This is undoubtedly one of the most enjoyable books I have read in recent times.
Leah Wescott
Oh how I love a metaphor. This is 217 pages of literary, visual and spiritual analogies of whimsy and genius. I look forward to putting a few more dollars in Mr. MacKenzie's pocket by gifting this book to friends and colleagues who feel deflated by corporate zombiehood.

I like an advice giver who generously shares stories of his own mistakes. For me, those are the most powerful parts of this book. If Gordon MacKenzie can be lured into rote, we must all be hyper-vigilant about our own searches for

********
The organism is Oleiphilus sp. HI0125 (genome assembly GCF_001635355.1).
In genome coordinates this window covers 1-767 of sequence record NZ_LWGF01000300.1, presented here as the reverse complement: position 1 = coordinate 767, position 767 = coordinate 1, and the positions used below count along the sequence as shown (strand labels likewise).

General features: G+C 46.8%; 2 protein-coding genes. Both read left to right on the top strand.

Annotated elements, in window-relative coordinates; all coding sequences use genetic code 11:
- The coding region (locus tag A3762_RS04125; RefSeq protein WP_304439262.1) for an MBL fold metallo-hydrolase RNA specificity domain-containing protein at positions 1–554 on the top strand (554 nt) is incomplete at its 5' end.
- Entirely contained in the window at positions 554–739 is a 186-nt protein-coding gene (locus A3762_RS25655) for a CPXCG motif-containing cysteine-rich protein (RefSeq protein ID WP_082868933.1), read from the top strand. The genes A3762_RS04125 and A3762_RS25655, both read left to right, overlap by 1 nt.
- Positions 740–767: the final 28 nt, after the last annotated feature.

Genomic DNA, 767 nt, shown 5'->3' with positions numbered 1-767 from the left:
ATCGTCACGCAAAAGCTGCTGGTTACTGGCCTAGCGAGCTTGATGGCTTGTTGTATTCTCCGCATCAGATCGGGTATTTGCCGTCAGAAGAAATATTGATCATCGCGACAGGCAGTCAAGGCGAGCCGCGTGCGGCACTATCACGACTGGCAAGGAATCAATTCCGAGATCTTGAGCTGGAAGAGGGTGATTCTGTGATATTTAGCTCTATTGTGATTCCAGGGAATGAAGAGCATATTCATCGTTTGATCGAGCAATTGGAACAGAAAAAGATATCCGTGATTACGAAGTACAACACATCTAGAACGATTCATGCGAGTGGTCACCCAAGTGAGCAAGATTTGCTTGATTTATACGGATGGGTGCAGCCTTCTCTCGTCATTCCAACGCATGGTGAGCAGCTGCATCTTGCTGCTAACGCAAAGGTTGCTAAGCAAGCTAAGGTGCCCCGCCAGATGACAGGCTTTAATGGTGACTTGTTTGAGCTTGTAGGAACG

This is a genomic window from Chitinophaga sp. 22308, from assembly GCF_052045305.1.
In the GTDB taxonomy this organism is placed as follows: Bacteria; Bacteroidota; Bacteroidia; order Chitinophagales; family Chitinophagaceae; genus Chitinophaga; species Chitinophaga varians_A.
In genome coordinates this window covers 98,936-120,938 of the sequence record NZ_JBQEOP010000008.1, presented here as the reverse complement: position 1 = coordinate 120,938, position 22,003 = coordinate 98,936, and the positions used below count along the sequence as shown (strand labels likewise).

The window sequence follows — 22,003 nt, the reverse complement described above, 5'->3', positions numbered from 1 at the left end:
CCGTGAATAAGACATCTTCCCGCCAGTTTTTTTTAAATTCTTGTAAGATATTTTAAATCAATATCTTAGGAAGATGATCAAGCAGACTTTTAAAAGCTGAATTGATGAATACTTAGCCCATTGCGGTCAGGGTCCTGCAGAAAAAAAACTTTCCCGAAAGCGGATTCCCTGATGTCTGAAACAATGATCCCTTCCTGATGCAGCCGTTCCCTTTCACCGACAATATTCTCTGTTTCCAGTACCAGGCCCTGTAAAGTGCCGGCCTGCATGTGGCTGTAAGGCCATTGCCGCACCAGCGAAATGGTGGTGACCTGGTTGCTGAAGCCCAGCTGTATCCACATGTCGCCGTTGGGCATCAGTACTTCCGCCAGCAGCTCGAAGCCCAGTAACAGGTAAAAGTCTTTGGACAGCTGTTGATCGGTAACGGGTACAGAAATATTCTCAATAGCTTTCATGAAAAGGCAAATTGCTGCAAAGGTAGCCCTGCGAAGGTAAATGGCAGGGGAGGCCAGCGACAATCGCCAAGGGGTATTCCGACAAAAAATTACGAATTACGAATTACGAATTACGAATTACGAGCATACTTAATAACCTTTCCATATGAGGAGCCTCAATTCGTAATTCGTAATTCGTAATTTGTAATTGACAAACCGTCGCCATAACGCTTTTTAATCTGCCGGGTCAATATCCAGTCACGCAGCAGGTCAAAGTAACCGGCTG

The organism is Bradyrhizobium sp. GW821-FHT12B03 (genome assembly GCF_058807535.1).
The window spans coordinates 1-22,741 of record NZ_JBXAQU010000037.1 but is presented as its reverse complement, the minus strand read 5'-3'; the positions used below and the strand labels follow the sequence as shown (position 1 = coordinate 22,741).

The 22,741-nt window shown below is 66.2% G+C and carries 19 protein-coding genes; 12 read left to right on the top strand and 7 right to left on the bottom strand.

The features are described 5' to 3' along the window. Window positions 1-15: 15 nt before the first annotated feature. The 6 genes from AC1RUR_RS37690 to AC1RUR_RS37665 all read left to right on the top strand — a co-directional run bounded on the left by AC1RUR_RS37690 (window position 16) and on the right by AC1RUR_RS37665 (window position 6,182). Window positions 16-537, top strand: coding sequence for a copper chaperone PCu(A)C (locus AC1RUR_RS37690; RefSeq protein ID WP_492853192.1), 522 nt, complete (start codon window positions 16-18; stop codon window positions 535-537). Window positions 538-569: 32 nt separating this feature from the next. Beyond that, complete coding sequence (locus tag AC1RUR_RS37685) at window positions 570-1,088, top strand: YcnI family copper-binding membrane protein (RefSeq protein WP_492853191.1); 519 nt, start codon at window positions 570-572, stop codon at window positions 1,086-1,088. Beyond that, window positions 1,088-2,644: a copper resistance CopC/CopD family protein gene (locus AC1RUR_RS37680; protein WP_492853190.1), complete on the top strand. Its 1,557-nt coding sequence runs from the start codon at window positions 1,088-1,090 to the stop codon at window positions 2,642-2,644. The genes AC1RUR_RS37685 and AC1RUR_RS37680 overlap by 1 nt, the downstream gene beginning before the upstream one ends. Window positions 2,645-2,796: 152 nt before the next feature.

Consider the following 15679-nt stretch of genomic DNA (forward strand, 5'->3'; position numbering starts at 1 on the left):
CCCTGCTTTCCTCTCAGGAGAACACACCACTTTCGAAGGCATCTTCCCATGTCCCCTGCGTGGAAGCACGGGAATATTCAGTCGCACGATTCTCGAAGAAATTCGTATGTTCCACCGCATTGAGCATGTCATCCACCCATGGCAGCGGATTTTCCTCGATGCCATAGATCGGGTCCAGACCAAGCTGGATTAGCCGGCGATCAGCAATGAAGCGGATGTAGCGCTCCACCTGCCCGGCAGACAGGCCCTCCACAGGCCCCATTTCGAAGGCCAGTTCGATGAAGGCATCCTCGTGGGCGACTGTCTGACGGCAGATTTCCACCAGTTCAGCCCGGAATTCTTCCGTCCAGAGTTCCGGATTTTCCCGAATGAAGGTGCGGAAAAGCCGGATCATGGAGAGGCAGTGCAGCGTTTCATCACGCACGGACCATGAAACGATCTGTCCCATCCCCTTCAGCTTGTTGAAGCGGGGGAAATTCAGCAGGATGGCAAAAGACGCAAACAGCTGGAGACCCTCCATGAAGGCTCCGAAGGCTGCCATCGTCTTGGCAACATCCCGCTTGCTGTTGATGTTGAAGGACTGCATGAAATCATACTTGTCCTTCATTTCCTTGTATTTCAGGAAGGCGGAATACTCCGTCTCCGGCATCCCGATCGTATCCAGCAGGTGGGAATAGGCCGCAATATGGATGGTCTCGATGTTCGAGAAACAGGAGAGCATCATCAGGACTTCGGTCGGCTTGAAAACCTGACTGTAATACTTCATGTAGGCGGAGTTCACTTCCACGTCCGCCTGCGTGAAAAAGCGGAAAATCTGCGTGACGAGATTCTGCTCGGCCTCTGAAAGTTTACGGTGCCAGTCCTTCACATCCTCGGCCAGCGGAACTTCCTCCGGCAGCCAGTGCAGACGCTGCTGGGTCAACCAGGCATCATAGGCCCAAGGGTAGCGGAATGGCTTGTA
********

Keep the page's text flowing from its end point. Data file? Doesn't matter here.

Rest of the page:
Sarah Groh correa
Jan 13, 2015 Sarah Groh correa rated it it was amazing
This book was recommended by a forward thinking, buck the system young pastor. I loved the less than organized way it is laid out. If you are a creative looking to stay out of the way of office crap - this is a good book for you. Or if you are looking to get your own biz going while feeling out you current job - also the book for you. I liked the connection to a hometown company, Hallmark.
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“To be fully free to create, we must first find the courage and willingness to let go:
Let go of the strategies that have worked for us in the past...
Let go of our biases, the foundation of our illusions...
Let go of our grievances, the root source of our victimhood...
Let go of our so-often-denied fear of being found unlovable.”